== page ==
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Charleston passes 1st reading of plastics ban

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Charleston City Council took a step toward banning certain plastics in the city, passing the first reading of an ordinance that would outlaw plastic bags, straws and other single-use plastics.

Though the ordinance was criticized by several council members, especially for its exemptions — District 1 Councilman Gary White Jr. pointed out that plastic utensils, laundry dry cleaning bags and newspaper bags are not included — the first reading received 10 votes, with the caveat that criticisms would be addressed by the time City Council voted on a second reading.

District 3 Councilman James Lewis Jr. voted against the ordinance, District 11 Councilman Bill Moody abstained from voting and District 10 Councilman Henry Griffin was absent.

The ordinance also had overwhelming public support, with most public comments at the meeting in favor of the plastics ban. Only a senior vice president from Hartsville-based Novolex, which makes plastic bags, among other packaging products, spoke against the ban.

“If there’s a huge movement against this ordinance, it didn’t show up,” District 7 Councilman Mike Seekings said. “If there’s a huge movement for this ordinance, it’s here.”

Charleston’s ordinance is modeled after similar single-use plastics bans in Folly Beach and Mount Pleasant. It allows for a one-year transition period between the passage of the ordinance and its effective date.

Businesses can apply for an additional year of transition if the ordinance creates “an undue burden or practical difficulty not generally applicable to other persons in similar circumstances”; specific exemptions can also be made if a business can prove a public health and safety requirement or medical necessity.

Moody said his issue is that he thinks the city has a litter problem, not a plastic problem, and that the city needs to enforce existing litter laws before passing a ban on plastics.

“I don’t want to vote against this because I think it’s important that we do something,” Moody said, adding, “I don’t want to let us off the hook by passing an ordinance and then OK, now we feel good. And that’s what this feels like to me, is feel-good.”

Lewis, who voted against, voiced concerns about enforcement of the ordinance, as well as how the ban would affect his constituents.

“They request a bag, they get a brown bag, but that brown bag doesn’t help that consumer taking his or her groceries home if they’re walking or catching the bus,” he said. “A brown bag, you can carry one or two. Plastic bags, some people have three or four around their arms.”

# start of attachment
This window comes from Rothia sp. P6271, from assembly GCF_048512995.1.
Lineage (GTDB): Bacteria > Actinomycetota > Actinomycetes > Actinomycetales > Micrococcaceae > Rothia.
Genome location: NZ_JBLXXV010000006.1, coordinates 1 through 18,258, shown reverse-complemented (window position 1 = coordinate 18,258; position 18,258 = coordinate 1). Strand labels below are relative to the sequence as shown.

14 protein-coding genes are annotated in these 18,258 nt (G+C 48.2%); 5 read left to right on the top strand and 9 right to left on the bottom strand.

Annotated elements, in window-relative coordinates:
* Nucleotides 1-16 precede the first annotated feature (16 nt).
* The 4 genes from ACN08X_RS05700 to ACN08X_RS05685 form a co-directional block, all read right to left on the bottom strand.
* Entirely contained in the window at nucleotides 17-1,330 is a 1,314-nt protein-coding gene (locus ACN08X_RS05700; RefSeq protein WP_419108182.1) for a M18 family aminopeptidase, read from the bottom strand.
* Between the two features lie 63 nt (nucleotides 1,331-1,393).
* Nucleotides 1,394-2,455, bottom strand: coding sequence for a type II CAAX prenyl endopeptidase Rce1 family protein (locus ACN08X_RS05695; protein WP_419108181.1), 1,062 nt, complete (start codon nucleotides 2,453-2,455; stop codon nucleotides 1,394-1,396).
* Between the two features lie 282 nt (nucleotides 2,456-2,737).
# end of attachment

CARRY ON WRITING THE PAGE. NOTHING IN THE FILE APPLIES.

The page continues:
District 4 Councilman Robert Mitchell voted in favor but said he also had “mixed emotions” based on what the ordinance would mean for the city’s residents.

“How I look at it, when I’m voting on something, I vote on what’s going to happen for everyone in the city of Charleston — everyone,” he said.

Mitchell, who is black, said, “Most of everyone coming in tonight, I haven’t seen no one here that looks like me, that have come into this chamber tonight and said yes or no. Have they been touched? Have they been reached out to? They’re the ones using a lot of these bags.”

Mayor John Tecklenburg said the ordinance is “more than a feel-good measure. Other cities and counties have felt the same way. There are results that are being generated by putting these ordinances into place, and it is in fact banning those products that are most harmful to our environment.”

The mayor also said time is of the essence for City Council to act on the ordinance because the S.C. Legislature has been considering a ban on plastics bans. The General Assembly’s most recent effort died at the end of the most recent legislative session, but Tecklenburg said a similar bill could be reintroduced.

“Even though it may not be perfect, I thought it was incumbent on us to consider this measure before the next legislative session starts,” Tecklenburg said. “And I must say, I think Charleston knows well enough to be able to pass an ordinance or not without the Legislature basically denying home rule on us.”

Reach Patrick Hoff at 843-849-3144.

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